By the early 1830s, there were already numerous former slaves living in the nominally free territory of Michigan. Detroit was an important station on what would soon be called the Underground Railroad. If the judge and sheriff willingly handed over the Blackburns to slave agents, then no black man, woman or child living in Michigan Territory was safe. The more militant elements of the community immediately armed themselves and took to the streets.
Angry crowds milled around the jail on Gratiot Street well into Saturday evening. People came from as far away as Fort Malden, Upper Canada, to lend their support. The sheriff ’s deputy, Alexander McArthur, later testified:
There were assembled around the said jail a large number of blacks and mulattoes armed with sticks, clubs, knives, pistols, swords, and other unlawful weapons avowing with loud threats their determination to rescue the said Prisoner Thornton Blackburn then in the custody of the said John M. Wilson, Sheriff of the said County. The Sheriff…endeavored reasoning with them to persuade them to disperse, but without effect, they telling him that they expected some of them would be killed but that they were determined to rescue the prisoner at all hazards.
Saturday night, after the case had been decided, concerned men and women met at the home of respected local businessman Benjamin Willoughby. Willoughby was an emancipated slave from Kentucky who had lived very close to the place Thornton had been born. He brought his family to Detroit in about 1826, and he and his wife wielded considerable influence within the black community.
Several other people who would later become leaders in the Underground Railroad activities along the Detroit River shore were also present: Madison J. Lightfoot and his wife, Tabitha; George and Caroline French; and John Cook, who owned a profitable hairdressing establishment that served a largely white clientele. Frazier, the white attorney who had defended the Blackburns, and his friend Charles Cleland, the white publisher of the Detroit Courier and also an attorney, were there, too. The group hatched a daring plot to rescue the Blackburns and, at the same time, send a strong message to Michigan’s territorial government that returning fugitive slaves to bondage would not be tolerated.
The next day, Sunday, June 16, crowds of armed blacks flocked to the district near the jail. They also gathered at the steamboat docks at the foot of Randolph Street where Ohio bobbed gently at its berth. That afternoon, Tabitha Lightfoot and Caroline French approached Sheriff Wilson. Could they possibly visit Mrs. Blackburn in her cell to pray with her and comfort her before her journey? Wilson, concerned about the possibility of civil unrest, quite likely saw granting the visit as one means for diffusing the tension and agreed.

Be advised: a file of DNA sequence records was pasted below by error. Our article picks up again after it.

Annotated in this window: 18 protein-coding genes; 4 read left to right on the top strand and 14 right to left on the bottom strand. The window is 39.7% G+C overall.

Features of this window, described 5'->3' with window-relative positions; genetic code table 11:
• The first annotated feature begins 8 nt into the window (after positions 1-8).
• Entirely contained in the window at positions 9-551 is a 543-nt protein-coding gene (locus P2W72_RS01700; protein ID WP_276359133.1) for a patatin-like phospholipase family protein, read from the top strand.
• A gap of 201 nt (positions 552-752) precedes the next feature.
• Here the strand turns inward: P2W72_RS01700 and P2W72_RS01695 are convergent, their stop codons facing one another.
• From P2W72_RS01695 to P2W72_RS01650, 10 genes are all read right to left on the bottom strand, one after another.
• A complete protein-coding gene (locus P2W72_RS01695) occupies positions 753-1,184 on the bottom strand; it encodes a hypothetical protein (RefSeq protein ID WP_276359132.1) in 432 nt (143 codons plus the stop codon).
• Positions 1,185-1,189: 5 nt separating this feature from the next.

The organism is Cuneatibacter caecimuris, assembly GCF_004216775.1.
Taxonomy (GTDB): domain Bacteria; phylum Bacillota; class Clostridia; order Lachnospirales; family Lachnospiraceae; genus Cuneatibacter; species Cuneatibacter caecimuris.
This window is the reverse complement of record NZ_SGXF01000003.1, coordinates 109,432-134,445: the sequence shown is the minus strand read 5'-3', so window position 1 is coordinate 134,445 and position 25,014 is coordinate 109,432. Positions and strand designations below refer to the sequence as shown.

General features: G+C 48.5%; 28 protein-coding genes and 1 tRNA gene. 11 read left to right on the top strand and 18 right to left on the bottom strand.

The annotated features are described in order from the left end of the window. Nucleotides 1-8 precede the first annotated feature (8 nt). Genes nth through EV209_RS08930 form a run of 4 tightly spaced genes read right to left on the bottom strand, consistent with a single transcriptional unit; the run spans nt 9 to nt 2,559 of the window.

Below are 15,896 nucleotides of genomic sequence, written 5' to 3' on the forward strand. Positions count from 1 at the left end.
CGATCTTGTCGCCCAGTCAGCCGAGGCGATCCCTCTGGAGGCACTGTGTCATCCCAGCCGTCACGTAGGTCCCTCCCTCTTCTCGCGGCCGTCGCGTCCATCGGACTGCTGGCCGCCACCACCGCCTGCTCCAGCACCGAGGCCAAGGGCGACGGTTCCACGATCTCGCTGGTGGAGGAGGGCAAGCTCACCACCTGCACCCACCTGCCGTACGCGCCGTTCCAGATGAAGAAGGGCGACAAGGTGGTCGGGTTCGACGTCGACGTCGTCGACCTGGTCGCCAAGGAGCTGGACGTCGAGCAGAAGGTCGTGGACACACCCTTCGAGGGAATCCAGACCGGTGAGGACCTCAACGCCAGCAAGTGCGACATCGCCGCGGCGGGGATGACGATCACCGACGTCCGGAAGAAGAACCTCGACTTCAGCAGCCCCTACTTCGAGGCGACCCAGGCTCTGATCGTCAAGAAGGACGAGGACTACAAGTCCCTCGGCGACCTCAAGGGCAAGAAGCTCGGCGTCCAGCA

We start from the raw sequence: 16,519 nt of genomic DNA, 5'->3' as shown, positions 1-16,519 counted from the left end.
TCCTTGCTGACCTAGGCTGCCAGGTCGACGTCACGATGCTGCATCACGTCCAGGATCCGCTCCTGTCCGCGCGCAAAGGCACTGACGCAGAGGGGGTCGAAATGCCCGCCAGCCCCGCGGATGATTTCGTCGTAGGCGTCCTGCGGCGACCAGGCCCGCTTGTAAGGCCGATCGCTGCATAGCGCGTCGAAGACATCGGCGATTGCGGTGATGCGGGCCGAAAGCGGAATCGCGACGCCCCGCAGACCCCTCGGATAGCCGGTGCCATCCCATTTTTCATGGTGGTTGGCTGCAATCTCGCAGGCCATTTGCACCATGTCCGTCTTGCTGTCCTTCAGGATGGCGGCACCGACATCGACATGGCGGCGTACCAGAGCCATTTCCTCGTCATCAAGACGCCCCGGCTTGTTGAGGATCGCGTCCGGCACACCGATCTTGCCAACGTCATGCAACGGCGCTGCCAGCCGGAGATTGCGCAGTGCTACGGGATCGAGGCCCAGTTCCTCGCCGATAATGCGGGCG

It was well after dark when two very distressed ladies, covering their faces with veils as they wept, emerged from the jail and hurried home. When the jailer entered Ruthie Blackburn’s cell the next morning, he found Caroline French in her place. The editor of the Detroit Courier of June 19 wrote, “By a contrivance that demonstrates that Negroes are not wholly wanting in shrewdness, the female was rescued from jail on Sunday evening and made her escape to Canada where she is now.” It was later revealed that she had been taken across the Detroit River on the advice of Frazier, who had visited the Blackburns in their cells and informed them that their only safety lay in reaching the British colony of Upper Canada.
When Weir and Talbot Oldham learned of Blackburn’s flight, they approached Judge Chipman to claim Mrs. French in lieu of their rightful prisoner. They intended to sell her as a slave so Ruthie Blackburn’s owner, McKnight, could recoup his losses. Fortunately for French, her husband George and Madison Lightfoot worked at the popular Steamboat Hotel in downtown Detroit. Many members of the legal profession frequented the hotel bar, including Judge Charles Larned, who sympathized with French’s situation. Larned immediately issued a writ of habeas corpus protecting French and she was freed, but she soon crossed the river and remained in Canada for some months after the incident.
By now, Ruthie Blackburn was safely ensconced with friends at Amherstburg in what is now Ontario, but her husband still remained in prison awaiting his imminent return to slavery.
About 4 o’clock on the same day that Ruthie’s escape was discovered, Monday, June 17, Thornton was brought in chains to the door of the jail flanked by Sheriff Wilson and Jailer Goodall. Deputy McArthur and Oldham were also present; Weir had already boarded Ohio. Only a few black men and women were outside the jail, but they were armed and very agitated.